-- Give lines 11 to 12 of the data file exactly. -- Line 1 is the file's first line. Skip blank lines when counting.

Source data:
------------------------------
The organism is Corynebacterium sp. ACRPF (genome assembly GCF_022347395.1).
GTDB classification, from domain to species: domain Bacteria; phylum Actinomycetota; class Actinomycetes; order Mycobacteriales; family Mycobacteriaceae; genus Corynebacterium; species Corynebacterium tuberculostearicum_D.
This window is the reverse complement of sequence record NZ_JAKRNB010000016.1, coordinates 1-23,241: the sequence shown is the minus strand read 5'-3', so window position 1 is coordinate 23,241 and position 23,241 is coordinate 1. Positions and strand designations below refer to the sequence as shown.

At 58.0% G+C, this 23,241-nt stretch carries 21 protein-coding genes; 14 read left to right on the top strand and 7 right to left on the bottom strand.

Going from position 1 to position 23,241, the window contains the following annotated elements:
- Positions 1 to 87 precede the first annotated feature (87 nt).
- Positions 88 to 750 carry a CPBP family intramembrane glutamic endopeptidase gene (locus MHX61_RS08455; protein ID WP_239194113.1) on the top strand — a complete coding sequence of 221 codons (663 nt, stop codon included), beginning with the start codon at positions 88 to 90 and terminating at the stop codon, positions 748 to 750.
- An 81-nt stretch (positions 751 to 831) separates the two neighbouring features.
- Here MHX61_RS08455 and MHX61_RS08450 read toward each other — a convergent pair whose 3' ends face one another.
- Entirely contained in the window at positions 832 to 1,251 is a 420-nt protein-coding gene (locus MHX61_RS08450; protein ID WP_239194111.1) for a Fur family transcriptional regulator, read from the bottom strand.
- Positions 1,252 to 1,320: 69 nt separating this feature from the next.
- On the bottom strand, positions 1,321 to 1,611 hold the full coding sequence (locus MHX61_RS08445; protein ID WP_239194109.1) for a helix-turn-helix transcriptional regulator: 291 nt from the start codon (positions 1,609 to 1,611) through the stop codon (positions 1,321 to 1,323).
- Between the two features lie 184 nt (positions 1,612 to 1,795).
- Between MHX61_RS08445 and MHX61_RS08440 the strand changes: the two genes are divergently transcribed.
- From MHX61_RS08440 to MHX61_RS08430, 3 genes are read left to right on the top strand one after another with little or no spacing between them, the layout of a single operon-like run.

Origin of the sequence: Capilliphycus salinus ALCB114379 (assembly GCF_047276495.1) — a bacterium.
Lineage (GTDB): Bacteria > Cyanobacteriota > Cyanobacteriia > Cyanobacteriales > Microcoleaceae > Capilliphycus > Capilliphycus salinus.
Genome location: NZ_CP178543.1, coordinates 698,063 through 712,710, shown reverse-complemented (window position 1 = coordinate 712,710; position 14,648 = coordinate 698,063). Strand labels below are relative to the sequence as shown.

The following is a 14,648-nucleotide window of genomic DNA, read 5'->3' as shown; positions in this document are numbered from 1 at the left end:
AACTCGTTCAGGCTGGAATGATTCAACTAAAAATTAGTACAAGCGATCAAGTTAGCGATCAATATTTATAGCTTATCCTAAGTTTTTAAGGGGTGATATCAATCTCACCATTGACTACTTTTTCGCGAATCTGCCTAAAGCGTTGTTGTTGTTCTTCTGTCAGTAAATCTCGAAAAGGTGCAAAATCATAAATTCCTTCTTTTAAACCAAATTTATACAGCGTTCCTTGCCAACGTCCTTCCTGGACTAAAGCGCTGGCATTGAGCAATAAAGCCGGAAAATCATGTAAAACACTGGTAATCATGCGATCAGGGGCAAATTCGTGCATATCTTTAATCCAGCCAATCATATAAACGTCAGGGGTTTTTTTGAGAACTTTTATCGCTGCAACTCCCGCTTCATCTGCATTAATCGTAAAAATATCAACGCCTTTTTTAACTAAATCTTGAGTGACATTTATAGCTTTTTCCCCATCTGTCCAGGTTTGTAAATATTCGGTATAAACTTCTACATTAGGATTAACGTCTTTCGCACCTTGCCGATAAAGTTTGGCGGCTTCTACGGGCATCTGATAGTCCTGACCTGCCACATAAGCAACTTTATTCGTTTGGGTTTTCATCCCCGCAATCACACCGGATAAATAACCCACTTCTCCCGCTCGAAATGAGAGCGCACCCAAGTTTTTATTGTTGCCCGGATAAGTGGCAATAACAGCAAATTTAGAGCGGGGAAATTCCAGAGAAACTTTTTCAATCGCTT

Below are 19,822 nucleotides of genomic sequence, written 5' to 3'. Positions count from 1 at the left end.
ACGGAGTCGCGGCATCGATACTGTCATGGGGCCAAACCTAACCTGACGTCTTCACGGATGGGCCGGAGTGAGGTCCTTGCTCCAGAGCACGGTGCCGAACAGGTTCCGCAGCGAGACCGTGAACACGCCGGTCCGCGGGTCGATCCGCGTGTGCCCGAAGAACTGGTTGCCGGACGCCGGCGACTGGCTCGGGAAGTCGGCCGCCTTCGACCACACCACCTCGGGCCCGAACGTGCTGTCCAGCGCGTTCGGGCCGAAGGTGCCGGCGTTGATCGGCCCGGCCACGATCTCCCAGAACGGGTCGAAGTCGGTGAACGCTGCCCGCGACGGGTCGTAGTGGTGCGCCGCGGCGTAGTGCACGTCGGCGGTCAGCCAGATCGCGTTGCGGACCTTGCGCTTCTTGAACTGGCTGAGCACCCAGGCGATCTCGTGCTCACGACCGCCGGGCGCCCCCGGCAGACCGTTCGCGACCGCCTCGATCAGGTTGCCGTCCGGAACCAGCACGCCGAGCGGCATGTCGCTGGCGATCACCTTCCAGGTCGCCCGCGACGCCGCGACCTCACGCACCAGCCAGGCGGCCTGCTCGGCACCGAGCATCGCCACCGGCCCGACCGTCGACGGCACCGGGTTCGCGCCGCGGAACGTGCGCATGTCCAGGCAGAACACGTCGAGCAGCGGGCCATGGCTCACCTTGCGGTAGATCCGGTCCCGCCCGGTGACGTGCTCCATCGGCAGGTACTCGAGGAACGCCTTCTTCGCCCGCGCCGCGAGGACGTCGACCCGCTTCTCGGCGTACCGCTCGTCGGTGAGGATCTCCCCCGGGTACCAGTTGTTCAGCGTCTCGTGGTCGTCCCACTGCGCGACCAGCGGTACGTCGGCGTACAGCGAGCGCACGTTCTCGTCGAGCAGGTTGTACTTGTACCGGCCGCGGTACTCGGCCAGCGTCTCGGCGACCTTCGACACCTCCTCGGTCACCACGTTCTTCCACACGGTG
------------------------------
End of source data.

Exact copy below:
- Positions 1,252 to 1,320: 69 nt separating this feature from the next.
- On the bottom strand, positions 1,321 to 1,611 hold the full coding sequence (locus MHX61_RS08445; protein ID WP_239194109.1) for a helix-turn-helix transcriptional regulator: 291 nt from the start codon (positions 1,609 to 1,611) through the stop codon (positions 1,321 to 1,323).